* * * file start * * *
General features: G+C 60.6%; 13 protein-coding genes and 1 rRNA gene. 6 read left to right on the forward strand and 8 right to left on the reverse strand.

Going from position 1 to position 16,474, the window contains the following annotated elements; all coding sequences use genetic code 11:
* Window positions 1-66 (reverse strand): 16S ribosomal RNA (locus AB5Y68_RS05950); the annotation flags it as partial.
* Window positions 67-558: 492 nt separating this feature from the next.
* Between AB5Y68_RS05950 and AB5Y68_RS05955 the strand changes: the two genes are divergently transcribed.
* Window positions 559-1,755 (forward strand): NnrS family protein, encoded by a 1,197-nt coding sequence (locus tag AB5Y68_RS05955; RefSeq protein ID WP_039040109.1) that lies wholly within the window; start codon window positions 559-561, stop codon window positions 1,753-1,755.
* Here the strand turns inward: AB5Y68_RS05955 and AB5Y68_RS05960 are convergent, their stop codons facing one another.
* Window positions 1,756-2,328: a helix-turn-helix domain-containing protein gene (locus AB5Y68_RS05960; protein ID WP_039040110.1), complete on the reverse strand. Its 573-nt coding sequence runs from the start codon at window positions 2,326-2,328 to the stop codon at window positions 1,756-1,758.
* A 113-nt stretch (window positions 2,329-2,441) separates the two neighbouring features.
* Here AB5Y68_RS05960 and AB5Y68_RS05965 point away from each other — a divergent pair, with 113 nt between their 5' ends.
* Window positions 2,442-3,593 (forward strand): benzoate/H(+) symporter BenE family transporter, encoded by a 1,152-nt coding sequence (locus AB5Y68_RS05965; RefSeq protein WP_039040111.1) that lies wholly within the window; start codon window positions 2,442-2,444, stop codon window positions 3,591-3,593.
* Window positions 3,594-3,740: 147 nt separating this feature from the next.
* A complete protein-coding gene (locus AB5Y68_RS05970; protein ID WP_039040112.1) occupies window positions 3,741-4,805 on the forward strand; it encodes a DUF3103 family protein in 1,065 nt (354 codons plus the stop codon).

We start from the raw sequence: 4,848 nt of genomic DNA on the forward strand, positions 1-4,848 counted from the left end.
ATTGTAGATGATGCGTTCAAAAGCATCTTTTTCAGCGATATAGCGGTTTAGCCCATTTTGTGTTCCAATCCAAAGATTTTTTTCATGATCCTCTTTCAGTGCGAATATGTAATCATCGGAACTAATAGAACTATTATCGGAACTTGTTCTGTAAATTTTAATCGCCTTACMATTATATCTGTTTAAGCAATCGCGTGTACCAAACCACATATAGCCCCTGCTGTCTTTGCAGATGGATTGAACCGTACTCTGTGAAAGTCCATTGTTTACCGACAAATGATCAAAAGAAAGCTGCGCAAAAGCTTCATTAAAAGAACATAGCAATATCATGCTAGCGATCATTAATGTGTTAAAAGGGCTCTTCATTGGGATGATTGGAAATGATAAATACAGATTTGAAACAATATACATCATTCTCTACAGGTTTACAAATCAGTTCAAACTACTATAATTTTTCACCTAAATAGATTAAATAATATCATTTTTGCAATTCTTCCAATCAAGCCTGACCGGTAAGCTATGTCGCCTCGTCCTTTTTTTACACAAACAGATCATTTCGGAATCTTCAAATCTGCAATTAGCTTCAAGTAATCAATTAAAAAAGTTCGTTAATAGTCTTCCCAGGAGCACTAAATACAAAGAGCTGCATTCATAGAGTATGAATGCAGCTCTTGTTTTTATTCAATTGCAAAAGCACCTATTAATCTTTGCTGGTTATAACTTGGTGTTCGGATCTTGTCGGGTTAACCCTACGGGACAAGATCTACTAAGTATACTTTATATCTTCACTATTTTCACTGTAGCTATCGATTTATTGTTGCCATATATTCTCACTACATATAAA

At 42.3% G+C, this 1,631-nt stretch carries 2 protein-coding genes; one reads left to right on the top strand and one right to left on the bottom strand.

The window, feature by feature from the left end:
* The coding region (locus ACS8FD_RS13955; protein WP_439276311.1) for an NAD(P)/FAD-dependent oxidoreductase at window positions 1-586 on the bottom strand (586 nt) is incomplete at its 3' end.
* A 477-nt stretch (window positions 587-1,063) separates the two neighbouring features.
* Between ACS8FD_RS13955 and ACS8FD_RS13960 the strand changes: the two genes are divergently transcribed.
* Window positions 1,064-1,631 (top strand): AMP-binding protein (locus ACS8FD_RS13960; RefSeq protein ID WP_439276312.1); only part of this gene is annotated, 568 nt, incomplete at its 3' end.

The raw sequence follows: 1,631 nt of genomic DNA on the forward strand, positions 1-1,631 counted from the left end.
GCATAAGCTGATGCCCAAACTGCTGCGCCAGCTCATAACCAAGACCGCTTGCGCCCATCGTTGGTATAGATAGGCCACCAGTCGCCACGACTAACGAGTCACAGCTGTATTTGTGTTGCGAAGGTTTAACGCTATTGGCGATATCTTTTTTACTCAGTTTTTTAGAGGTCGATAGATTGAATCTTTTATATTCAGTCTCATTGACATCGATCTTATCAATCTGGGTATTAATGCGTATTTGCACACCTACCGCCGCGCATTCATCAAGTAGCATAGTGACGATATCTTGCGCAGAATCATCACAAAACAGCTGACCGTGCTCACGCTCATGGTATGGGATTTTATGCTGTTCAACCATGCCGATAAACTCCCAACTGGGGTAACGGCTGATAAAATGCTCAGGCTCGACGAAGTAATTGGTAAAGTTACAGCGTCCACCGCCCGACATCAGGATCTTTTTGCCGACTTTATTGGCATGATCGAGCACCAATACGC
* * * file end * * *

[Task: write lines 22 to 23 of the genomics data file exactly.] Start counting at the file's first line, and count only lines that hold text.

The raw sequence follows: 1,631 nt of genomic DNA on the forward strand, positions 1-1,631 counted from the left end.
GCATAAGCTGATGCCCAAACTGCTGCGCCAGCTCATAACCAAGACCGCTTGCGCCCATCGTTGGTATAGATAGGCCACCAGTCGCCACGACTAACGAGTCACAGCTGTATTTGTGTTGCGAAGGTTTAACGCTATTGGCGATATCTTTTTTACTCAGTTTTTTAGAGGTCGATAGATTGAATCTTTTATATTCAGTCTCATTGACATCGATCTTATCAATCTGGGTATTAATGCGTATTTGCACACCTACCGCCGCGCATTCATCAAGTAGCATAGTGACGATATCTTGCGCAGAATCATCACAAAACAGCTGACCGTGCTCACGCTCATGGTATGGGATTTTATGCTGTTCAACCATGCCGATAAACTCCCAACTGGGGTAACGGCTGATAAAATGCTCAGGCTCGACGAAGTAATTGGTAAAGTTACAGCGTCCACCGCCCGACATCAGGATCTTTTTGCCGACTTTATTGGCATGATCGAGCACCAATACGC